Ruth Bader Ginsburg is a soft-spoken yet steely octogenarian Associate Justice of the US Supreme Court. Her dissenting opinions at the Supreme Court, unmatched work ethic, and life-long fight for gender equality in the courtroom has not only made her a formidable force in the judicial circuit, but also bestowed upon her the pop-culture icon status. Millennial youths and legion of liberals have turned her into a rock-star, a meme, a T-shirt, and an affectionate signifier – Notorious R.B.G. Julie Cohen and Betsy West’s documentary RBG (2018) tries to track down Ruth Bader Ginsburg’s life in a linear fashion, starting from her childhood, girlhood to the current position as America’s liberal legal icon. Obviously, Julie and Betsy’s RBG is a hagiography, whose traditional (superficial) approach mainly feeds off the mythology created around the judge by the meme-addicted culture. Thankfully, Julie and Betsy have brought in Ruth Ginsburg herself to flesh out her own tale, which doesn’t make the hagiographic overreach so nauseating.
For a large part RBG, the woman of short stature and quiet speech, effectively showcases her powerful legal mind without resorting to irritating gregariousness. The film-makers show the kind of urgency to turn Ruth’s life into a woman empowerment story. The approach is akin to the mentality of desperate people in internet attempting to create a cult of personality, and in turn forgetting or not caring about the inherent groundbreaking qualities of the person. Nevertheless, the film-makers’ patience in engaging good amounts of sit-down time with the lady herself remains the documentary’s truly upbeat aspect. Julie and Betsy may not have offered profound insights into the Supreme Court Justice’s legal mind, although when Ruth Ginsburg graces the screen (as we listen to her velvety voice) we could perceive her power and persistence.
RBG opens in a brash manner with a montage of US government Washington monuments, while in the background the extreme remarks on the Supreme Court Judge is played out (including a remark from Donald Trump). Then, RBG appears on-screen and quotes the words of Sarah Grimke (written in 1838), a noted abolitionist and member of the women's suffrage movement: “I ask no favor for my sex. All I ask of our brethren is that they take their feet off our necks.” The words naturally strike a chord for many even in the modern world. The film-makers has done archival sifting and conducted interviews with the judge's family, associates, and friends. They quickly assemble a portrait of a shy, studious Brooklynite, born to Jewish immigrants. Ruth Ginsburg reveals she has adhered to her mom’s advice (who died of cancer when her daughter was 17): “Be a lady and be independent”. Ruth makes a fine definition of the word ‘lady’: a person making her points with politeness. The second part of advice (‘be independent’) is evident in the way she has shaped her legal career by often taking cases that bolster her argument for gender equality.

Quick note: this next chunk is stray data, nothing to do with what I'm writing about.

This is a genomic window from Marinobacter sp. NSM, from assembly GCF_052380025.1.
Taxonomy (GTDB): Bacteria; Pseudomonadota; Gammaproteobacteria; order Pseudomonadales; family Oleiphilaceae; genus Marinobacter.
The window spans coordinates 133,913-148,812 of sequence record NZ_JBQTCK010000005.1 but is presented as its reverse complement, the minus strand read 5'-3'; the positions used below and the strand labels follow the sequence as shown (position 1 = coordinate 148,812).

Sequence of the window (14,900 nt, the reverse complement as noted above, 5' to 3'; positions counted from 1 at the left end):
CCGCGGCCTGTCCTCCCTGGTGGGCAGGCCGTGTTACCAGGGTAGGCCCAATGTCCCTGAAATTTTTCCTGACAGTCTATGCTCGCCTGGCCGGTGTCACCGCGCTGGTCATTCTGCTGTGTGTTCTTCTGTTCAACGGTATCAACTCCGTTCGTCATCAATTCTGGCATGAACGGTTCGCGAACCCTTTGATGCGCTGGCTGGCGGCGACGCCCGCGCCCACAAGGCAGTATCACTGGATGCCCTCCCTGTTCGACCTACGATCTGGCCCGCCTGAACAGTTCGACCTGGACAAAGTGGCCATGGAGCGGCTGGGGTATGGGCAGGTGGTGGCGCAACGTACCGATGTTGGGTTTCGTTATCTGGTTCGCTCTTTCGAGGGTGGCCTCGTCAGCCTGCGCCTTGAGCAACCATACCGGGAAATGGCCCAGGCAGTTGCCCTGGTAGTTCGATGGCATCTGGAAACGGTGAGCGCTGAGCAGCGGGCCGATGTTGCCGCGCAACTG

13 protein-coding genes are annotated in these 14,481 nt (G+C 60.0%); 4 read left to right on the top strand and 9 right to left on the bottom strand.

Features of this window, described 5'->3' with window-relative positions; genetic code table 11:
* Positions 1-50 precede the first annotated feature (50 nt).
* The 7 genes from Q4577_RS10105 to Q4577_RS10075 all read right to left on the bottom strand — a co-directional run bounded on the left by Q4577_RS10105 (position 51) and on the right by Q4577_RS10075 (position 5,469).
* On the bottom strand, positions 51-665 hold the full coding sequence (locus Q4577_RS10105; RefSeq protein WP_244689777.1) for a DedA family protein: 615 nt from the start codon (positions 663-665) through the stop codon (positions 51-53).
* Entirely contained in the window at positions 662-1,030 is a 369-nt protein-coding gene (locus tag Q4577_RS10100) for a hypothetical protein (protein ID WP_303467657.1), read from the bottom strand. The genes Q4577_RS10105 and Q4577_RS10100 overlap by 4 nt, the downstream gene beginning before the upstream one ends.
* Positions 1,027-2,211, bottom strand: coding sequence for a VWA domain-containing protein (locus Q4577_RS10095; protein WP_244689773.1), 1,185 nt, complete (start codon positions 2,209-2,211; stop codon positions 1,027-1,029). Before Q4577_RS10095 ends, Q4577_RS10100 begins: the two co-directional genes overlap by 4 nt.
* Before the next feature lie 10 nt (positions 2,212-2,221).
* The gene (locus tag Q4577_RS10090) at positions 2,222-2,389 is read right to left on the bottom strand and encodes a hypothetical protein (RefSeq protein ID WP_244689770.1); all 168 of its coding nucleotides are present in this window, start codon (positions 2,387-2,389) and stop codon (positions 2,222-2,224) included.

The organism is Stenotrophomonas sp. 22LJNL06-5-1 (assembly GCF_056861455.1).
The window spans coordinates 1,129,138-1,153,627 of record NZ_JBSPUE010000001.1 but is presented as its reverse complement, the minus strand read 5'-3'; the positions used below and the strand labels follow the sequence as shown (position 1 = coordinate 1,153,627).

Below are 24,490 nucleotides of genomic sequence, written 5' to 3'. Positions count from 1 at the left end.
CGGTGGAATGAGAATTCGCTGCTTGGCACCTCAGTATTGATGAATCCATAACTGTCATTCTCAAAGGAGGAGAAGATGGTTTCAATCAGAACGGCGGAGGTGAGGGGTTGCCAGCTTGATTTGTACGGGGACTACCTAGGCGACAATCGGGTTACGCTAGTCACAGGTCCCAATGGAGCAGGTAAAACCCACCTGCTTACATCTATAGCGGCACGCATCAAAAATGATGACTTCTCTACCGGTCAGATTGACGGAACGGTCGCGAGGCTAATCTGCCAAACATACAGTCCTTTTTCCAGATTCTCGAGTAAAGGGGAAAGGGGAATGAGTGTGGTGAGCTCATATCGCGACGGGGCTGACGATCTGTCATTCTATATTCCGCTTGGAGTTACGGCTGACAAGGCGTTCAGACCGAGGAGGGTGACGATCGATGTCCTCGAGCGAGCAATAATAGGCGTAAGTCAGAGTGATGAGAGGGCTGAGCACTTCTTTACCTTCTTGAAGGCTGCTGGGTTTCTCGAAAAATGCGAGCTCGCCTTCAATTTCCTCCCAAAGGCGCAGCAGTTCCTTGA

There was also considerable focus on the unusually smooth marriage between Ruth and Marty Ginsburg, a highly skilled tax attorney who felt comfortable playing second fiddle to his super-star wife. The talking-heads include RBG’s son and daughter, who explain the struggles and joys of growing up with such a unique mother. Interviews with recent Harvard law graduate granddaughter Clare Spera gives some insight into RBG’s workaholic behavior (working until at least 3 am and yet arriving to the court by 9 am), love for opera, etc. As much as detailing the warm relationship RBG had with Marty, Julie and Betsy doesn’t present a clear-sighted analysis of the hard-working lawyer’s victory on the courts. Except for spelling out the strategy Ruth Ginsburg formulated in the 1970s to expand constitutional protections against gender discrimination case by case (which included even taking a case of gender discrimination against a male), the treatment of Ginsburg’s legal victories are reduced to rhetorics. Of course, it’s not possible to ponder over the complex legal issues involved in the cases, but the direction seems prosaic and hollow.
Ruth Ginsburg was named to the Supreme Court in 1993 by President Clinton (confirmed by a vote of 96 to 3 and became the 2nd female justice of the US Supreme Court) who himself makes an appearance in the documentary and comments on the less partisan period in American politics. Among the glorified aspect of RBG is her true friendship with the late conservative Justice Antonin Scalia. On commenting about this, feminist activist Brenda Feigen says that RBG possesses this amazing quality to ‘compartmentalize’ and she goes on to quip, “I don’t have close friends who are right-wing nutcases”. And in these times of great ideological divide and partisanship, RBG’s acquaintance with firebrand conservatives seems a wonderful achievement. At the same time, the documentary also notes how her stance on Supreme Court has gradually shifted from center left to far left as the rest of the bench has teetered towards far-right. Hence there was the slew of admirable dissenting opinions from Ruth Ginsburg in recent landmark cases like Burwell v. Hobby Lobby Stores, Inc., Shelby Counter v. Holder, and Citizens United v. Federal Election Commission.
What’s maddening about the documentary, as I already mentioned, is the film-makers’ extraneous efforts to elevate their subject to a super-hero, when Ruth Ginsburg’s personality and legal work as a judge and advocate itself speaks volumes about her fight for gender equality. The heavy-handed attempts to make her a uni-dimensional ‘badass revolutionary’ or ‘Adorable Dissenter’ (to probably sell more merchandise) didn’t work for me (already an ‘inspirational’ movie is in making with Felicity Jones playing RBG). Nevertheless, Julie Cohen and Betsy West’s RBG (97 minutes) is a good starting point to comprehend the tremendous legacy of Ruth Bader Ginsburg.